Fred lives in Blissville, where buses always arrive exactly on time, with the time between successive buses fixed at 10 minutes. Having lost his watch, he arrives at the bus stop at a random time (assume that buses run 24 hours a day, and that the time that Fred arrives is uniformly random on a particular day).

(a) What is the distribution of how long Fred has to wait for the next bus? What is the average time that Fred has to wait?

(b) Given that the bus has not yet arrived after 6 minutes, what is the probability that Fred will have to wait at least 3 more minutes?

(c) Fred moves to Blotchville, a city with inferior urban planning and where buses are much more erratic. Now, when any bus arrives, the time until the next bus arrives is an Exponential random variable with mean 10 minutes. Fred arrives at the bus stop at a random time, not knowing how long ago the previous bus came. What is the distribution of Fred's waiting time for the next bus? What is the average time that Fred has to wait?*(Hint: don't forget the memoryless property.)*

(d) When Fred complains to a friend how much worse transportation is in Blotchville, the friend says: "Stop whining so much! You arrive at a uniform instant between the previous bus arrival and the next bus arrival. The average length of that interval between buses is 10 minutes, but since you are equally likely to arrive at any time in that interval, your average waiting time is only 5 minutes." Fred disagrees, both from experience and from solving Part (c) while waiting for the bus. Explain what (if anything) is wrong with the friend's reasoning.

(a) What is the distribution of how long Fred has to wait for the next bus? What is the average time that Fred has to wait?

(b) Given that the bus has not yet arrived after 6 minutes, what is the probability that Fred will have to wait at least 3 more minutes?

(c) Fred moves to Blotchville, a city with inferior urban planning and where buses are much more erratic. Now, when any bus arrives, the time until the next bus arrives is an Exponential random variable with mean 10 minutes. Fred arrives at the bus stop at a random time, not knowing how long ago the previous bus came. What is the distribution of Fred's waiting time for the next bus? What is the average time that Fred has to wait?

(d) When Fred complains to a friend how much worse transportation is in Blotchville, the friend says: "Stop whining so much! You arrive at a uniform instant between the previous bus arrival and the next bus arrival. The average length of that interval between buses is 10 minutes, but since you are equally likely to arrive at any time in that interval, your average waiting time is only 5 minutes." Fred disagrees, both from experience and from solving Part (c) while waiting for the bus. Explain what (if anything) is wrong with the friend's reasoning.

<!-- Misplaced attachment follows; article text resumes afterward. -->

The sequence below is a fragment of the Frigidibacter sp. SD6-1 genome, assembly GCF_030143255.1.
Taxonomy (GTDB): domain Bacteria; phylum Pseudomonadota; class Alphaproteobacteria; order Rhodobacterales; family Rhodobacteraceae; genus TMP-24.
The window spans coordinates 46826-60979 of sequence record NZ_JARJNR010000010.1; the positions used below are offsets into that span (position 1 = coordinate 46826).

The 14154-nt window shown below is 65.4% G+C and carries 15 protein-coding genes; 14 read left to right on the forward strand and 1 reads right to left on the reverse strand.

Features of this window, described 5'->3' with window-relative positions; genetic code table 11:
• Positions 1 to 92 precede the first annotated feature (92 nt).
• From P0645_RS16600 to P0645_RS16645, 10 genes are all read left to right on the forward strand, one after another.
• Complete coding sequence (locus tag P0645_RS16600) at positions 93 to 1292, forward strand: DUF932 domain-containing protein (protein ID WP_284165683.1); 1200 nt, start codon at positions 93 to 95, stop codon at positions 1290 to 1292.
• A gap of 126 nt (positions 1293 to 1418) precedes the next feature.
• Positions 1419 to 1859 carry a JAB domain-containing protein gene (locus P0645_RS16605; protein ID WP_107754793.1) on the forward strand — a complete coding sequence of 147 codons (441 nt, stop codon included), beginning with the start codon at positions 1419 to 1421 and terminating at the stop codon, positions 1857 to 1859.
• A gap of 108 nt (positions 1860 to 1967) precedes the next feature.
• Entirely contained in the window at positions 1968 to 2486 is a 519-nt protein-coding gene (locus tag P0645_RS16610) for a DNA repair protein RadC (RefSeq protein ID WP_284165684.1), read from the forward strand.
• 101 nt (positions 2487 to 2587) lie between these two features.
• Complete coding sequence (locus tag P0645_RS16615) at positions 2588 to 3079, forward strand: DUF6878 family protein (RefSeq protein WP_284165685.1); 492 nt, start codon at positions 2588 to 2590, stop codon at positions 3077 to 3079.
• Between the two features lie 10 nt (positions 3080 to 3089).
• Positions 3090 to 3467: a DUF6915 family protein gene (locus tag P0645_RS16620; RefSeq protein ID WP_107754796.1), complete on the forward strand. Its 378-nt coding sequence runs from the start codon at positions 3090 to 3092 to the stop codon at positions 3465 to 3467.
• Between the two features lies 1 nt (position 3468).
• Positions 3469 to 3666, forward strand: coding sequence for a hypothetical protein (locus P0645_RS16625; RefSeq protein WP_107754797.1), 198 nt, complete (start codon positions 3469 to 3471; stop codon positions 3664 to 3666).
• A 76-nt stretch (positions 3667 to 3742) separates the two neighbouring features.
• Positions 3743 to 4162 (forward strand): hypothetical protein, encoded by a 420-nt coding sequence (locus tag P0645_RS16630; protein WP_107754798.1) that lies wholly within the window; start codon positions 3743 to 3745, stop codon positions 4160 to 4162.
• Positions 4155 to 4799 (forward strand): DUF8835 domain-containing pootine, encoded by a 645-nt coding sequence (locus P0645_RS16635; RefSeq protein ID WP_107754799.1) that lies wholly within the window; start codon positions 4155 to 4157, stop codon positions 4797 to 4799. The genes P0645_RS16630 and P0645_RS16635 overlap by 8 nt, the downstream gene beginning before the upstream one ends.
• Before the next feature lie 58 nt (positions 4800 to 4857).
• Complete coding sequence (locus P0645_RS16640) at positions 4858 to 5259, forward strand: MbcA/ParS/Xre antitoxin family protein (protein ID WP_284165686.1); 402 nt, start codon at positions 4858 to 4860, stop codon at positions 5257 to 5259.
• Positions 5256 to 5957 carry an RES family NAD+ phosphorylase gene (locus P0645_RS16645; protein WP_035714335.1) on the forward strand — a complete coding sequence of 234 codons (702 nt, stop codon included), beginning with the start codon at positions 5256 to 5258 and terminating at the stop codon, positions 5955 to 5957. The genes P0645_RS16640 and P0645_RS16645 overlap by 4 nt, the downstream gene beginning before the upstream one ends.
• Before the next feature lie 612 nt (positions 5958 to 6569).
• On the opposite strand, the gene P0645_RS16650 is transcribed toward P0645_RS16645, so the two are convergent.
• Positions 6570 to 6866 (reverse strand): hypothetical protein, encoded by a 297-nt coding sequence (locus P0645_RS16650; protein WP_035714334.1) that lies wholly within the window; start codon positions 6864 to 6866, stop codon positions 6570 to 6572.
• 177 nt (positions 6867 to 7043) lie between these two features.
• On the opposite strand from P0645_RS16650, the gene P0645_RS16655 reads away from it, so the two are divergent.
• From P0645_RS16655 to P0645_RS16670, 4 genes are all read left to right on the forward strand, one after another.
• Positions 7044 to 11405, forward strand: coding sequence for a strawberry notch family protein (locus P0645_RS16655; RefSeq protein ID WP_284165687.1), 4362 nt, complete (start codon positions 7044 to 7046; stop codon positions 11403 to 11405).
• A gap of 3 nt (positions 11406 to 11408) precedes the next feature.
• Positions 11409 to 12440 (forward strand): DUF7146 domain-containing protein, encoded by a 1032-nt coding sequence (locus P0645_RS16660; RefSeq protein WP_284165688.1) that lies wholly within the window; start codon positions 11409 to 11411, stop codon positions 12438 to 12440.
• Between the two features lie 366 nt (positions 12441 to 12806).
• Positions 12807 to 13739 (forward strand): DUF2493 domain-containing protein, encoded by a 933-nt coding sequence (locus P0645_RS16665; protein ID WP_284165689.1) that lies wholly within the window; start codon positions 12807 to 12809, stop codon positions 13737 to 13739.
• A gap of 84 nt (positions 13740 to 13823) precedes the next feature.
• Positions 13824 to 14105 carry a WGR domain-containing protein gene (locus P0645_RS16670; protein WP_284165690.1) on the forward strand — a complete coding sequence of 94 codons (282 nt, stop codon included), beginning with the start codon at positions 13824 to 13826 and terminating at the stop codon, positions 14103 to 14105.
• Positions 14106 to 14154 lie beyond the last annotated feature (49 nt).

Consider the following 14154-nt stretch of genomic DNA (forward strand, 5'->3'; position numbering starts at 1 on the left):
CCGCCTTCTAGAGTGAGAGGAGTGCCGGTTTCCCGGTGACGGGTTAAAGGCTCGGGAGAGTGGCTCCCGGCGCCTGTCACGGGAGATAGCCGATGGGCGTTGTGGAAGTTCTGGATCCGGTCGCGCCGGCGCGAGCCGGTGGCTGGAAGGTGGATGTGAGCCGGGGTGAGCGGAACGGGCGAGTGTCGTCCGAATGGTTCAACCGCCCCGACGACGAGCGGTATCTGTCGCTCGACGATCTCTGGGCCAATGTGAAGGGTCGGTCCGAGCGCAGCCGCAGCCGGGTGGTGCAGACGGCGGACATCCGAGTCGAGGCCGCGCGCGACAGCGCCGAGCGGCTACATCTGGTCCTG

Solution:
(a) The distribution is Uniform on [0, 10], so the mean is 5 minutes. (b) 1/4, conditioning on waiting time T > 6 thus far. (c) By the memoryless property, the distribution is Exponential with parameter 1/10 (and mean 10 minutes) regardless of when Fred arrives (how much longer the next bus will take to arrive is independent of how long ago the previous bus arrived). The average time that Fred has to wait is 10 minutes. (d) The average length of a time interval between 2 buses is 10 minutes, but this does not imply that Fredâ€™s average waiting time is 5 minutes. This is because Fred is not equally likely to arrive at any of these intervals: Fred is more likely to arrive during a long interval between buses than to arrive during a short interval between buses. For example, if one interval between buses is 50 minutes and another interval is 5 minutes, then Fred is 10 times more likely to arrive during the 50 minute interval. This phenomenon is known as length-biasing, and it comes up in many real-life situations. For example, asking randomly chosen mothers how many children they have yields a different distribution from asking randomly chosen people how many siblings they have, including themselves. Asking students the sizes of their classes and averaging those results may give a much higher value than taking a list of classes and averaging the sizes of each (this is called the class size paradox).

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